Book by Suzette Lovely
Review by Lisa Jamba
Instructor/Advisor, Department of Computer & Information Sciences
University of North Florida

According to Suzette Lovely, I am on the verge of becoming an “Urgentaholic.”  I am undoubtedly not alone; many academic advisors may find similar results after taking the self-assessment “Adrenaline Addiction Predictors” (p. 69) in Lovely’s handbook for educational leaders.  Fortunately, Lovely offers many solutions and strategies for those of us who need help recognizing and reshaping our counterproductive work habits. Urgentaholics can benefit from posting the sidebar “What Constitutes a Bona Fide Emergency” (p. 72) on our walls for quick reference when faced with “urgent” interruptions.  Most of us will find that few of our daily issues meet the criteria; therefore we need to adjust our reactions to maintain sanity and focus.

Throughout this book Lovely provides a compelling argument that education leaders are trying to do too much and need to 'delegate without guilt' (chapter 4) some of their responsibilities or learn to say 'no' (chapter 2) when approached with additional assignments.   The advisor who feels overwhelmed at work will find that this book is a wake-up call; Lovely offers a plentitude of strategies to prevent burnout on all levels: intellectually, emotionally, and physically.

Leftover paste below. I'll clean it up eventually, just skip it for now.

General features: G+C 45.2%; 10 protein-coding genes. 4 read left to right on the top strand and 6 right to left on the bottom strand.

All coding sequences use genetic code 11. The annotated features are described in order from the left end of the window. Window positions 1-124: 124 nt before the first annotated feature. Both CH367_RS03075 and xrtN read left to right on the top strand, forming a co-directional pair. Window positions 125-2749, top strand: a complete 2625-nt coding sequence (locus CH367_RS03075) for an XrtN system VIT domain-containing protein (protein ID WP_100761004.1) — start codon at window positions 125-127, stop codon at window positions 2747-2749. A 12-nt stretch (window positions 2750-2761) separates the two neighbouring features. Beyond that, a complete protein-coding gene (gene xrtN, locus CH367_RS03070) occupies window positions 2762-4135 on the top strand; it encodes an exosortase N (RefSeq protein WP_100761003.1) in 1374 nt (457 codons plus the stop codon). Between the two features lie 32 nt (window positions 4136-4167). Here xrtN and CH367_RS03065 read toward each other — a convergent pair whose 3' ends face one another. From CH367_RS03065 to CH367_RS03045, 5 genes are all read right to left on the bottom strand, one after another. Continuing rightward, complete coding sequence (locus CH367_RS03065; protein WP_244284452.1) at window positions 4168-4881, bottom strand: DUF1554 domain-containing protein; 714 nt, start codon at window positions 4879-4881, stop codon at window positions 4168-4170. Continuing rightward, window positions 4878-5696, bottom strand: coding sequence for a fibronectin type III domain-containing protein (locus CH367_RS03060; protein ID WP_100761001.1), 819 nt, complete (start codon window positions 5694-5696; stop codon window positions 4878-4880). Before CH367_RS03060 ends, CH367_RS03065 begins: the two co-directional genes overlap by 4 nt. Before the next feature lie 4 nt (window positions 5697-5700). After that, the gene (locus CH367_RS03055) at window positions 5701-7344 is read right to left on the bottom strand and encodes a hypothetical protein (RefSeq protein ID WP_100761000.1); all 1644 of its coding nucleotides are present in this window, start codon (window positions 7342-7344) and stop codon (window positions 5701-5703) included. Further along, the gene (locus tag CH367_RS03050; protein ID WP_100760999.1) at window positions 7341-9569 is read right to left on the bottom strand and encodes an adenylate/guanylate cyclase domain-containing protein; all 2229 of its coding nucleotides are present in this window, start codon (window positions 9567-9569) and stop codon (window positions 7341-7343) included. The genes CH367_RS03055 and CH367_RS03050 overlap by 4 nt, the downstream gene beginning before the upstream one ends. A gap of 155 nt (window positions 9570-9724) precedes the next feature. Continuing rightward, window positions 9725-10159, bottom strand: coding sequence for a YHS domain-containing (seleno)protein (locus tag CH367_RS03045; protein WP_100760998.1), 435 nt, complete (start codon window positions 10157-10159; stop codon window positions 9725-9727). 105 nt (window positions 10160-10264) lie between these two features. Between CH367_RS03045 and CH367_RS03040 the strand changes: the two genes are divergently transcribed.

An important and often reiterated concept within this book is that time has value and should be “preserved”. Advisors, like others within education, have many stakeholders expecting use of their time, but, as the author illustrates, we can regain control of how our time is consumed. She provides excellent tips on how to do this, e.g. minimizing interruptions, setting goals, avoiding trivial tasks and shortening meetings (chapter 3). We're reminded of our need to learn how to use technology to our benefit, know when to be off limits to focus on an important assignment, and when to disconnect from work to reenergize ourselves and pay attention to our personal needs.  I'll remember this the next time one of my students follows me into the restroom to ask a ”quick question”!

Although the author's intended audience is K-12 leaders, the work environment issues she addresses apply equally to higher education institutions.  She provides examples of leaders who successfully implement good practices in not only educational systems but also in arenas such as athletics and retail.  This book's simple format, brevity, and appendices -- including the personal inventories and lessons -- add to its appeal.  Whether leading a team or as a member of one, academic advisors who want to reflect on their work style strengths and weaknesses will benefit from this book.

Setting Leadership Priorities: What's Necessary, What's Nice, and What's Got to Go. (2005). Book by Suzette Lovely. Review by Lisa Jamba. Corwin Press. 128 pp., $24.95.  ISBN # 1-4129-1576-7
Actions: E-mail | Permalink |